Maybe the economy will continue to improve. Maybe it won't. Jase Bolger doesn't own a crystal ball and wagering education funding on the promise of Republican governance can't be very reassuring to many Michigan parents.

There are also those, such as State Sen. Patrick Colbeck, who believe the government already has enough money and just needs to shift it around.

But if that is the case, why divert money that is dedicated to education to fund the roads, only to have to find another budgetary item to cut to make up for the lost education dollars? If you are going to cut the $2 billion Department of Corrections budget to pay for Michigan schools why not just leave school funding alone and increase road spending at the expense of the DOC? Only a person with ulterior motives would make this funding change so convoluted.

Not surprisingly it appears that eliminating the fuel tax that currently funds education is a workaround to Proposal A, the voter approved constitutional amendment that equalized education funding two decades ago.

By changing the fuel charge from a tax on consumers to a fee on suppliers, this money will no longer be subject to the rules of Proposal A. This is the same kind of subverting the people's wishes that Republicans pulled when voters repealed the state Emergency Manger Law, only to see the Republicans pass new version a few months later that was no longer subject to a voter referendum. Based on the manipulative past of this Legislature you can bet this won't be the last time Bolger and his cohorts redefine a sales tax as a "fee" to avoid properly funding Michigan's public schools.

Having said that the entire basis for Bolger's actions demonstrate just how disconnected he is from the average Michigan voter. Polls show that 62% of voters were willing to pay an additional $10 or more per month to repair and upgrade bridges and roads in Michigan, while 71% said they would not vote against an elected official for such a tax increase. Voters just don't have the same doomsday view of tax increases that Republicans pretend they do.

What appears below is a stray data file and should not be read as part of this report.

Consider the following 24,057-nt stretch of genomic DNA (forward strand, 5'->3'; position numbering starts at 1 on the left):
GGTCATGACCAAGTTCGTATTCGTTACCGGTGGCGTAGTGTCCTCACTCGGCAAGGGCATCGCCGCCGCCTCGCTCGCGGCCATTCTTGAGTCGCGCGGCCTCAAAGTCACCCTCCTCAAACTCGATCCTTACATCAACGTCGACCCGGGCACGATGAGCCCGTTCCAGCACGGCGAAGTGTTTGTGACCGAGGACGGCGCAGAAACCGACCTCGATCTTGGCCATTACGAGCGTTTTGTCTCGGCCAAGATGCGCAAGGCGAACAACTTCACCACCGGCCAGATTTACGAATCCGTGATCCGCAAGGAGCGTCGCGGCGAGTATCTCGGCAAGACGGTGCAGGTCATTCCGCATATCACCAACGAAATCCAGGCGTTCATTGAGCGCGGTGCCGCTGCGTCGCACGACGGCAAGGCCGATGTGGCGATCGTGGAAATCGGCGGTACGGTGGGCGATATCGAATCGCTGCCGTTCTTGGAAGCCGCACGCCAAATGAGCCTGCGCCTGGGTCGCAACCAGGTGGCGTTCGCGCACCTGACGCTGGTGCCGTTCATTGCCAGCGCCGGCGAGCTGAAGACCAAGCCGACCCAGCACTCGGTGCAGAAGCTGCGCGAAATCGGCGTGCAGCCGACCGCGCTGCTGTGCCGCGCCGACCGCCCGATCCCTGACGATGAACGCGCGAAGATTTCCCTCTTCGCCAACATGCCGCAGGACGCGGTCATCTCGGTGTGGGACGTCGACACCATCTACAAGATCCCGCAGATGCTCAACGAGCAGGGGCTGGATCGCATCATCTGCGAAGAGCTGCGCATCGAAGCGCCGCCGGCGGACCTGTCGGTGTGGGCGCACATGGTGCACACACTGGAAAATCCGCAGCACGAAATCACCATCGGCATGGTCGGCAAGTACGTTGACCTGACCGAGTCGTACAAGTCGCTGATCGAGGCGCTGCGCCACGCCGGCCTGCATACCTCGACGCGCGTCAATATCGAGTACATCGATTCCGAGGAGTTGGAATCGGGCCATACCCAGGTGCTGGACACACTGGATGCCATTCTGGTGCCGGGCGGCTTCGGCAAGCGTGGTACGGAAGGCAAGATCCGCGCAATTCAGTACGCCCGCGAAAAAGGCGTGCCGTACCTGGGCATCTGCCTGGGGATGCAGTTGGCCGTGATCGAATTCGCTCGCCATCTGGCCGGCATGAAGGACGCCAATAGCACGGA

Polls also show that while Michigan voters would really like to see more money go towards roads, their top priority is education funding. This makes the Bolger plan that much more perplexing, especially given the fact that the real per pupil foundation allowance has fallen by $648 under Republican control. Is taking another $475 per student away from public schools just a ploy to put more districts in financial distress so they can be converted to for-profit charter schools that big donors love?

The reality is that Jase Bolger has taken a bipartisan bill to improve Michigan's roads that had the support of voters and turned it into something that cuts education funding, vitiates the will of the people, and Gov. Snyder has "serious reservations" about, all under the guise of a rigid ideology the majority of Michigan residents disagree with. It is the latest and hopefully last example of Bolger's pattern of using nefarious tactics to avoid the will of the people and spit in the face of the voting public. No wonder Bolger waited until after the election to bring his "plan" to the floor.